Saugeen Shores ad hoc Waterfront Committee had its summer ‘wrap-up’ meeting on Tuesday, September 18th.
Among the topics discussed were the Train Station, the Port Elgin Main Beach projects, the Breakwall, phragmites, Beach maintenance, access points and Beach volleyball.
Although not formally on the agenda, a discussion revolved around the proposed over-flow pipe that is to be installed at the Gobles Grove beach. Grey Shmaltz and Dave Reynolds, an engineer, came to the Committee with concerns.
Shmalz pointed out that area residents had invested in a public parkette in the location and that the area is important from a Tourism aspect and the proposed over-flow and swale will result in beach erosion. “The proposed rock ‘plunge pool’ is supposed to be moved to a location that is 3.5 feet higher than the lake level,” said Reynolds. “There will be 1500 litres/second of water coming out of the pipe that will then drop over three feet. Out concern is how that will be mitigated.
Amanda Froese, Director of Infrastructure and Development Services, explained that the Town will do whatever what it can given the the beach is also groomed four times in a summer. Reynolds suggested that an engineered swale could reduce the velocity of the water. Froese, also an Engineer, said that the Saugeen Valley Conservation Authority (SVCA) wanted a coastal report prepared as it is a dynamic beach. “We are waiting for that report that will be submitted to the Ministry in the new year and we should have the report by November. Although a major storm would create a lot of water flow, a groomed beach can be regraded and repaired.”
She also explained that Port Elgin is a leader in the Province when it comes to reducing water flow. “We install perforated pipe that allows water to escape out into the ground and we also clean out every catch basin in the spring. By the time the water reaches the out-flow, there should be a small amount and soil there is sandy to allow easy penetration.” Froese also said that water cannot be redirected away from the creek that runs along Shipley Ave. due to the environmental impacts it would have.
“We have a team that is designing the project to meet Ministry standards and we are working through steps to respect the environmental impact,” added Froese. “We are now waiting for the coastal report and, until we get a report from the Ministry, Bruce Road 33 is on hold.”
CAO, David Smith, brought an update about the Train Station on Port Elgin beach, which has been a contentious issue in the community.
According to the CAO, the train station was always part of the Waterfront Master Plan. “We were unable however, to negotiate a new lease with the owners. The building and train are owned by the Hess(es) but the land is owned by the town. The Master Plan identifies the area for development over the next 10 to 15 years however, with the building in transition, we may be able to move that forward sooner. The mini-putt was also owned by the town and operated by the Hess(es). We are looking at the entire plot, including the flea market. The town did offer to buy it during negotiations but it didn’t work out.”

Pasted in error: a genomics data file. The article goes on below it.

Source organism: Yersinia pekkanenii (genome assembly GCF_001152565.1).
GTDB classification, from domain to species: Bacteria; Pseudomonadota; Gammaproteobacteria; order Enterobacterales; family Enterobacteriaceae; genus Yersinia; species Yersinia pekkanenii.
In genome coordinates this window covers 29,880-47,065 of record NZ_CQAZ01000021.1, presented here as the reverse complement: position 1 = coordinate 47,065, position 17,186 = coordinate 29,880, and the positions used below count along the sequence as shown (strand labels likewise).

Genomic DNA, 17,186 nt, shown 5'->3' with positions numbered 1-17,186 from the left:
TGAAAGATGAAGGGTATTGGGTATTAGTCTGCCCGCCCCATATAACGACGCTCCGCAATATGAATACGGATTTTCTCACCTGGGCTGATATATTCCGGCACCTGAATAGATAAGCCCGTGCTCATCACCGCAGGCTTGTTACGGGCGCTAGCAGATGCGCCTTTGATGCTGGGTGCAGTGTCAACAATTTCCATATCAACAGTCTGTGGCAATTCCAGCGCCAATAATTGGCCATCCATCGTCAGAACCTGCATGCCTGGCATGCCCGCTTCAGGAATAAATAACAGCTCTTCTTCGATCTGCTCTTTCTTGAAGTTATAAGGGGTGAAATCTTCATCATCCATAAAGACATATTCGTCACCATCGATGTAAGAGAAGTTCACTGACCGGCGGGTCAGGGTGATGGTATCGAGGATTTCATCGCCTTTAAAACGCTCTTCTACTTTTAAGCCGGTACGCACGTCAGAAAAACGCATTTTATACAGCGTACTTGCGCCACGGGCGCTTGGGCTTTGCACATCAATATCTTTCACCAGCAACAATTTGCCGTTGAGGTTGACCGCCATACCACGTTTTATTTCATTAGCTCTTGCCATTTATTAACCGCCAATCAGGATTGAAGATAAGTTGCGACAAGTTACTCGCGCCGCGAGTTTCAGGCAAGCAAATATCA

Committee Member asked why everything has appeared to be so confidential. “We have asked and been told it’s a ‘legal’ matter.” The CAO explained that the town does not make public lease negotiations. “The property owners has to remove any property owned but no deadline was given.”
He also said that a request for proposal (RfP) will ” … hopefully being going out in the Fall but we want to be respectful to the Hess(es) as they have a long history with the town and have provided a service to the Community.”
Kuntz went on to say that “It seems like a rare opportunity to take control and enact the vision that the town has worked on. I want to see something there that adds life to the area.”
“It has the potential to accelerate the Master Plan,” said the CAO.
Beach summer wrap-up
A wrap-on report on beaches was brought to the Committee by Frank Burrows, Parks Manager covering several aspects.
- a tender has been warded for the North Shore Trail repairs and expansion at Port Elgin Harbour, including lighting and the promenade with construction beginning in the next couple of weeks. Lighting is similar to downtown Port Elgin and is dark-sky compliant with softer LED lights.
- no news on the breakwall that is owned by the Federal Government
- phragmites are being sprayed but Burrows said that the most effective method is underwater cutting despite being logistically difficult. Growth has been stable but “we have to keep on top of it”. He said that volunteers had been asked to maintain their own beach section in front of cottages through the Port Elgin Beachers and Southampton Residents Association but had received little to no response.
- beach maintenance – three rakings were done this year as clean-up was major due to high-water debris.
- signage has been done for most access points and the project is almost complete.
- beach volley, with the moved nets, went smoothly this summer on Port Elgin main beach
- designated boat restricted areas have been demarked by buoys (15) and most people appear to respect them although South Beach in Southampton is a problem
- Harbour Street construction work has been deferred
- beach rules – no alcohol allowed, propane BBQs only allowed – no open flame fires